Everyone agreed the CEO loves a good metric. One of the many advantages of technology for communication in the workplace is how we can use the data insights to continue to convince our senior leaders about the importance of internal communications to create an engaged workforce. Use them to get a seat at the boardroom table, raise your profile and your key role in your organisation’s success. Victoria Silverman, Director of IC at Refinitiv talked more about the re strategic role of internal communication and reassured us that IC is an important strategic function.
Understanding your audience
Marketers are the masters of understanding their audiences. When we apply the same rigour inside great things happen. Emily Scammell from Onfido proved global employee campaigns can be delivered at scale while making sure there’s a level of personalisation to feel authentic to everyone, regardless of where they are in the world.
Christopher Thom from Lumapps shared an intranet case study from those pioneers of employee engagement, John Lewis. He proved how technology can help drive a values-driven culture delivering an experience that feels entirely personal to each employee.
When Heather Mustafa and her team from Nationwide relooked at front line channel communications in their drive for simpler, clearer better, they wanted to make sure they knew all they could about their audience first. It was only then they could be certain they were recommending the right way forward. Taking the time to research their employee audiences’ needs allowed them to design the right technology solution and right channels with people experience at its heart. Then when you’ve launched the new platform, then take you people with you with them the ‘why’ and the ‘what’s in it for me’.
Helen Windle, IT service and strategy manager at Walgreen Boots Alliance knows that small things often matter more to people at work. Sometimes it’s the smallest gestures, the simplest things that make the biggest difference. Internal communication is about ‘doing ordinary things extraordinary well’, a sentiment I am sure Helen shared. Joe Hill from Ultimate Finance clearly understood this as his engagement strategy included a range of reward and recognition elements he called the ‘Popsicles’, from ½ day off to go Christmas Shopping to the power of a simple thank you. Things that cost nothing in real terms but mean the world to people.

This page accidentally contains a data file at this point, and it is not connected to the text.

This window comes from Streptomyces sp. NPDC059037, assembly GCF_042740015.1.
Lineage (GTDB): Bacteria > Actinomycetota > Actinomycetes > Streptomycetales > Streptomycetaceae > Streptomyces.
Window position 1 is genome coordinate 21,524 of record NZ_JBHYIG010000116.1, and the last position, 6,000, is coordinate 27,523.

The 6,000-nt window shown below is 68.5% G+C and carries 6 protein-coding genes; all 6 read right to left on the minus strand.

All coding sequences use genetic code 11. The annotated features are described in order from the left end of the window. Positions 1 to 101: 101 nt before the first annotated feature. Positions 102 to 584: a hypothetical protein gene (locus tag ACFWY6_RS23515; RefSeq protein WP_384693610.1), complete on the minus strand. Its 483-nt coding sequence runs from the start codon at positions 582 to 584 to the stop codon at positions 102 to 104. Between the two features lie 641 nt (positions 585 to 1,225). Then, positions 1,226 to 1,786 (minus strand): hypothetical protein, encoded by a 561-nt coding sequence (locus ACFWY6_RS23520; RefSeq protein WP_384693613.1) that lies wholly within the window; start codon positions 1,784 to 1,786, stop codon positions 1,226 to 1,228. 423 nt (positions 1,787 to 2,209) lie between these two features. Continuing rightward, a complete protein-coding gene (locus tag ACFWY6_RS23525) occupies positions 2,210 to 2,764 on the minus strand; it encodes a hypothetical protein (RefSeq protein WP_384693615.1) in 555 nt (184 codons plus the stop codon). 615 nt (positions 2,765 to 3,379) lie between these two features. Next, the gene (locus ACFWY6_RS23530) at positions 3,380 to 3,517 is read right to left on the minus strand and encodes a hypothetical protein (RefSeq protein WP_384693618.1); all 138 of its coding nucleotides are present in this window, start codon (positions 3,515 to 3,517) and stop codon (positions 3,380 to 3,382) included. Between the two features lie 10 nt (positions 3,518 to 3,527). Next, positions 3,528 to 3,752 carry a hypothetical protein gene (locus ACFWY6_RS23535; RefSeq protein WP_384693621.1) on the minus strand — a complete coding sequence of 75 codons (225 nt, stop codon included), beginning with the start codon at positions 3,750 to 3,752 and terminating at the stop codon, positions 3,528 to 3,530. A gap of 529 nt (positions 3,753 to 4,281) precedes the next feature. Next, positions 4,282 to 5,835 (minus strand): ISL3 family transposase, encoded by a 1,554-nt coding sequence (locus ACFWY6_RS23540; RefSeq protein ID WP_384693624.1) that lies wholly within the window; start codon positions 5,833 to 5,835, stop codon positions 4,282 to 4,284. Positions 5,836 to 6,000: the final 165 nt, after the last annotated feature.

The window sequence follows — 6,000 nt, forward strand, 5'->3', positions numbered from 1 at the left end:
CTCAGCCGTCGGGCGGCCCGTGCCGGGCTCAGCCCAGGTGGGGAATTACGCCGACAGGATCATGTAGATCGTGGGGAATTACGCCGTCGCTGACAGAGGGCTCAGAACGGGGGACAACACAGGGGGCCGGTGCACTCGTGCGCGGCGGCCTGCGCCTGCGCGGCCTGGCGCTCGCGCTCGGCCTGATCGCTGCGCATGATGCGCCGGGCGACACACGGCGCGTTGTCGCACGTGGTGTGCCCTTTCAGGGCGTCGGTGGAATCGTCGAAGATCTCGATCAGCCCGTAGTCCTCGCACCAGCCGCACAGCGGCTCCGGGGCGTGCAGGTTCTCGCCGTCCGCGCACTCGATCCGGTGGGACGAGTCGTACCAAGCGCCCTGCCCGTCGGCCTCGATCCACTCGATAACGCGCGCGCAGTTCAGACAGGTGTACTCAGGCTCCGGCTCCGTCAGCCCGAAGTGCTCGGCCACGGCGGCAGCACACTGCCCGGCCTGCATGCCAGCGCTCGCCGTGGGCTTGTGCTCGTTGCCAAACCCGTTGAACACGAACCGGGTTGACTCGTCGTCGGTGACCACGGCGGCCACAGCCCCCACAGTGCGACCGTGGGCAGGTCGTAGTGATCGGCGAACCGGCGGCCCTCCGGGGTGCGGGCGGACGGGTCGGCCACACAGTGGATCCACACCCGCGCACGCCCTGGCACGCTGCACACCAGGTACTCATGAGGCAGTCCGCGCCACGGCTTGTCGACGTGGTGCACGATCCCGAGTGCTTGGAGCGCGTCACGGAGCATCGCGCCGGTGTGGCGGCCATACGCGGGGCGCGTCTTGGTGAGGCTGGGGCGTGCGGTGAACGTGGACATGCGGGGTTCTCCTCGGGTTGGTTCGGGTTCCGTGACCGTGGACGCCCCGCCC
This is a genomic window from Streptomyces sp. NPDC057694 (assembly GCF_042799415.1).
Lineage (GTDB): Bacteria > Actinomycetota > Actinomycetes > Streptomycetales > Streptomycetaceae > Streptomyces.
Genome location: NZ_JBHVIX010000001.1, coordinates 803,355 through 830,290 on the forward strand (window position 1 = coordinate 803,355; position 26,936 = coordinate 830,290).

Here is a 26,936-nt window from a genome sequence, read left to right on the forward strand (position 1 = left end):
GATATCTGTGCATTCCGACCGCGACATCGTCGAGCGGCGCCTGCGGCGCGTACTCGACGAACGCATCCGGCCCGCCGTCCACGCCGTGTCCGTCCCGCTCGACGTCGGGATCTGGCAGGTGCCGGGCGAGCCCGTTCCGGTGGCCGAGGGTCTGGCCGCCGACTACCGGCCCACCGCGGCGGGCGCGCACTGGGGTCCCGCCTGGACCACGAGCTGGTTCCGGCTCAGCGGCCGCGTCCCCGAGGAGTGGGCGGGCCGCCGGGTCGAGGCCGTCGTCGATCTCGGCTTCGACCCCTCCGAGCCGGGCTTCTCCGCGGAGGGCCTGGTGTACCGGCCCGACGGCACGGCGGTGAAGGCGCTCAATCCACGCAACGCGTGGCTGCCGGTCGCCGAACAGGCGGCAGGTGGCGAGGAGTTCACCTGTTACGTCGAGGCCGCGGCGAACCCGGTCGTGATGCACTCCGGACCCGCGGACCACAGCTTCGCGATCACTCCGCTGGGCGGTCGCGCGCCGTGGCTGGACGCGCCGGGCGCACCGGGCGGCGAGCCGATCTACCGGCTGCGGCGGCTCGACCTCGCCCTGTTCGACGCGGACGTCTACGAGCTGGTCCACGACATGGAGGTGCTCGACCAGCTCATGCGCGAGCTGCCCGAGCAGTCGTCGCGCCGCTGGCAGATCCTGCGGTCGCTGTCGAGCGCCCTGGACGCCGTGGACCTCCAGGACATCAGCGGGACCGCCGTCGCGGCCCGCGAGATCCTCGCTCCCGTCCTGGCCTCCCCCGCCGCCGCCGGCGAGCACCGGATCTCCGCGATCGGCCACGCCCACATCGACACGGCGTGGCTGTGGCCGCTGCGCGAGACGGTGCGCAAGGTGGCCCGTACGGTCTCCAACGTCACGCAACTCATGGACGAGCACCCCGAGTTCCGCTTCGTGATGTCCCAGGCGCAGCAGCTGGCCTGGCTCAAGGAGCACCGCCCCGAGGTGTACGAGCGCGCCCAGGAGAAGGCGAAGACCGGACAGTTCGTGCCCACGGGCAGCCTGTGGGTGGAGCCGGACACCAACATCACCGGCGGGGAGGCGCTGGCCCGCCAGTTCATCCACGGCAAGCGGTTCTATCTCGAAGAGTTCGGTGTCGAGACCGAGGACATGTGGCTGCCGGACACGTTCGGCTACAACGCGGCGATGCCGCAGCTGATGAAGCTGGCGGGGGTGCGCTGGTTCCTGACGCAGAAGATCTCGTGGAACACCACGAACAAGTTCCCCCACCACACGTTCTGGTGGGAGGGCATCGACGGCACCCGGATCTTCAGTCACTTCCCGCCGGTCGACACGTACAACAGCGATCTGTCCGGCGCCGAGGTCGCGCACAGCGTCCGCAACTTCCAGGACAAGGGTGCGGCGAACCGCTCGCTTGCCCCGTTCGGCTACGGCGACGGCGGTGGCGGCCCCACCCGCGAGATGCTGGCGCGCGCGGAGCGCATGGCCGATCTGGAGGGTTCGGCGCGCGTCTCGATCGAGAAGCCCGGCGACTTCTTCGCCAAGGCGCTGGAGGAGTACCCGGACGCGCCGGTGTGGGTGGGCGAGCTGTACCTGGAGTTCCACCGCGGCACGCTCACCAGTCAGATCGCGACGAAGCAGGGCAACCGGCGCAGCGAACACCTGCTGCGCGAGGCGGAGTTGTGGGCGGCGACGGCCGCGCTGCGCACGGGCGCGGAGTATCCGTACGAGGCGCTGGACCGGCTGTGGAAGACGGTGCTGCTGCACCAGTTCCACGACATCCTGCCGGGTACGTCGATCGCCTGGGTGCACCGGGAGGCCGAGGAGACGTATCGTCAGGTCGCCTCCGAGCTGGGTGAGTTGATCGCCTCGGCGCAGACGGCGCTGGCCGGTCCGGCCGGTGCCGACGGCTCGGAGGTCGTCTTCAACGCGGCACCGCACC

From small things to literally a matter of life and death
The last part of the day focused on health and wellbeing in the workplace and the power of internal communications to positively impact it. Ross Parker from LV= talked passionately about the impact their strategy had upon the lives of the people who worked at LV=. Martin Power from KP Snacks shared his story of how his organisation moved their employees’ health and wellbeing from an historical focus on physical to a greater focus on mental.
And finally, being the eternal optimist I am, I loved Laura Farrington from NCG’s case study which proves the old adage ‘when life give you lemons, make lemonade’. She told us how an Ofsted curve ball became a spectacular slam dunk as they united a workforce behind a new organisational purpose.
Sometimes changes comes about by design but sometimes it’s by accident. It’s how you decide to deal with it that makes all the difference. We as internal communicators should continue to lead by example, set the standards and reach for the stars, leading our organisations through change with the way we communicate. Without doubt every single one of our 18 speakers are doing just this within their own organisations.